ALBUQUERQUE, N.M. — In one sense the artists in the Concetta D Gallery stable are 19th century traditionalists, but they also represent a rebellious back beat like a bass drummer backing the free-style rock ‘n’ roll heavy-metal cacophony of the 20th and early 21st century modernist, post-modernist, post mark and post-apocalyptic aesthetic.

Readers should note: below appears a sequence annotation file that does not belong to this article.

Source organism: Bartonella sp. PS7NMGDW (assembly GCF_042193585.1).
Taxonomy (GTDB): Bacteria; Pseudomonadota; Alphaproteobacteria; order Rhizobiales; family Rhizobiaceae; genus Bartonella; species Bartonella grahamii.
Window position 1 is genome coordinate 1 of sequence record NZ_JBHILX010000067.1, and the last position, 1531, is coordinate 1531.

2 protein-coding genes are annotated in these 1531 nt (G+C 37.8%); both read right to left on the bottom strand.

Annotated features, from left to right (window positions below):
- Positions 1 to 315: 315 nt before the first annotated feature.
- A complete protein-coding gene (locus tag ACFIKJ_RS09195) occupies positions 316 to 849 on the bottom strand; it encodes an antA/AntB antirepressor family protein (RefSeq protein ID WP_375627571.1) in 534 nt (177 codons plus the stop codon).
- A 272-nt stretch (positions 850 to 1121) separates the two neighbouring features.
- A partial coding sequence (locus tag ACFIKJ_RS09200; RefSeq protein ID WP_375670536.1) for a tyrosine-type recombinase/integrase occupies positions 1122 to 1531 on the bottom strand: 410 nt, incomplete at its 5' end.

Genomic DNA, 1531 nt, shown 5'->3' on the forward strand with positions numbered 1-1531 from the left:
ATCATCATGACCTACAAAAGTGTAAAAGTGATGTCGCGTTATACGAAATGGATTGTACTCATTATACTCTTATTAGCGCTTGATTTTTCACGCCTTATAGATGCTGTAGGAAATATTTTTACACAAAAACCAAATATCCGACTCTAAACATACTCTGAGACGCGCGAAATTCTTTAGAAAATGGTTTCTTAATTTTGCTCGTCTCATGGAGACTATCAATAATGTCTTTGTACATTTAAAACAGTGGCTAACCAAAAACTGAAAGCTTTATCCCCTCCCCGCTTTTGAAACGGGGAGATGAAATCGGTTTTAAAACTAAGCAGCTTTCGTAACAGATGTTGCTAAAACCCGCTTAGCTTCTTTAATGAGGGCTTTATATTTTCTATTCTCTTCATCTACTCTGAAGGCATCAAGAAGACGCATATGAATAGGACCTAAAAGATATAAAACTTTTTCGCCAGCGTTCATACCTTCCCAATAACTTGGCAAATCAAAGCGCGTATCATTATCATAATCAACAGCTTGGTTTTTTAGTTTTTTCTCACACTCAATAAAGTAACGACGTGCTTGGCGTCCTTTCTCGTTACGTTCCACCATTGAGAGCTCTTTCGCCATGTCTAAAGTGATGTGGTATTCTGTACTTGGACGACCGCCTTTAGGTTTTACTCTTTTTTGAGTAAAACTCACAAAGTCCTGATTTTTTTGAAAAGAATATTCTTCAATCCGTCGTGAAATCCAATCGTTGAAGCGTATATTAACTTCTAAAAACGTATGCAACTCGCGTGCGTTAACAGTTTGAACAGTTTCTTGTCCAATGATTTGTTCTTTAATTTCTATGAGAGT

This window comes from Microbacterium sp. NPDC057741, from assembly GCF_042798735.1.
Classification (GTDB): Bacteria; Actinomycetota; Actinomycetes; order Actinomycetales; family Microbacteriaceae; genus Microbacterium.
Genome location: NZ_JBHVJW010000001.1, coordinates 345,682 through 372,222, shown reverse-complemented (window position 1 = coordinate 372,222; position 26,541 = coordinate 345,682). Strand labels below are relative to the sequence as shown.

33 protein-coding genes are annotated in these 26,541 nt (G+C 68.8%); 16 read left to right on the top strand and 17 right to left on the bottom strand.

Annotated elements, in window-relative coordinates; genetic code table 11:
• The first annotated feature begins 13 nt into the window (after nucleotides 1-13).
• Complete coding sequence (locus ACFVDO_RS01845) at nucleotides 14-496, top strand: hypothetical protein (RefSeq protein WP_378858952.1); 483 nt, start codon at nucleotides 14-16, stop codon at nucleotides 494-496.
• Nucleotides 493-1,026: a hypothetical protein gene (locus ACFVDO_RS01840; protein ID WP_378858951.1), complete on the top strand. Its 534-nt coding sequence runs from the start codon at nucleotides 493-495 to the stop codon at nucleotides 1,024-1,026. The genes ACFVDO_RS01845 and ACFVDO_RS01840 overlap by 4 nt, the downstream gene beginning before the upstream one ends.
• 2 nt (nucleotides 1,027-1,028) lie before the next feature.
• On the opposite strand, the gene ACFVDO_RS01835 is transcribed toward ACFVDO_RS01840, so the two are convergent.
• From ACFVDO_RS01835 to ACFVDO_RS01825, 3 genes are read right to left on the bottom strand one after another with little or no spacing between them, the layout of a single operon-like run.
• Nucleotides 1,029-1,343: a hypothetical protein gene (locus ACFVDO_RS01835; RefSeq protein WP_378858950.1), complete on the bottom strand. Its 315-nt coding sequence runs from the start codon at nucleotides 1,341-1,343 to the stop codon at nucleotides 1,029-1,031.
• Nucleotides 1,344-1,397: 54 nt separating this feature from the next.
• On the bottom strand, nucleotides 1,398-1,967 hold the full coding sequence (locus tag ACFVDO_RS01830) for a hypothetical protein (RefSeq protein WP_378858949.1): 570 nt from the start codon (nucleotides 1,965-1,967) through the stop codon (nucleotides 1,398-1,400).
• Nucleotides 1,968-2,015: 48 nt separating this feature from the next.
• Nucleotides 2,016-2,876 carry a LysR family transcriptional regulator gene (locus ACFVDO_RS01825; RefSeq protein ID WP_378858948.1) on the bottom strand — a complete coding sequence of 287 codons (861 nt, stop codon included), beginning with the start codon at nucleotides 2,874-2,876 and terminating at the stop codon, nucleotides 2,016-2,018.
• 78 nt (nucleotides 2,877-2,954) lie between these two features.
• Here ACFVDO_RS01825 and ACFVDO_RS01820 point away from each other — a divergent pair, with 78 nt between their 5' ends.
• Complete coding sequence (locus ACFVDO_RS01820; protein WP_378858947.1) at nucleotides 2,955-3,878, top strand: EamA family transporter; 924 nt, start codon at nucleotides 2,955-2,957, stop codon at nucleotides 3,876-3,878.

I once compared the ubiquitous landscape, cowboy and American Indian paintings of the great southwest to Andy Warhol’s soup can prints because of their equally market-driven pop culture success. But it may be time to take a second look at the almost post-everything survivors of the intellectual culture wars.
In “Tender Encounter” Paul Cheng bridges his Asian heritage with that of the American Indian post-Columbian horse cultures. The elegantly detailed depiction of a warrior reassuring a small fawn at the edge of the trail evokes positive emotions while highlighting the universality of human creativity.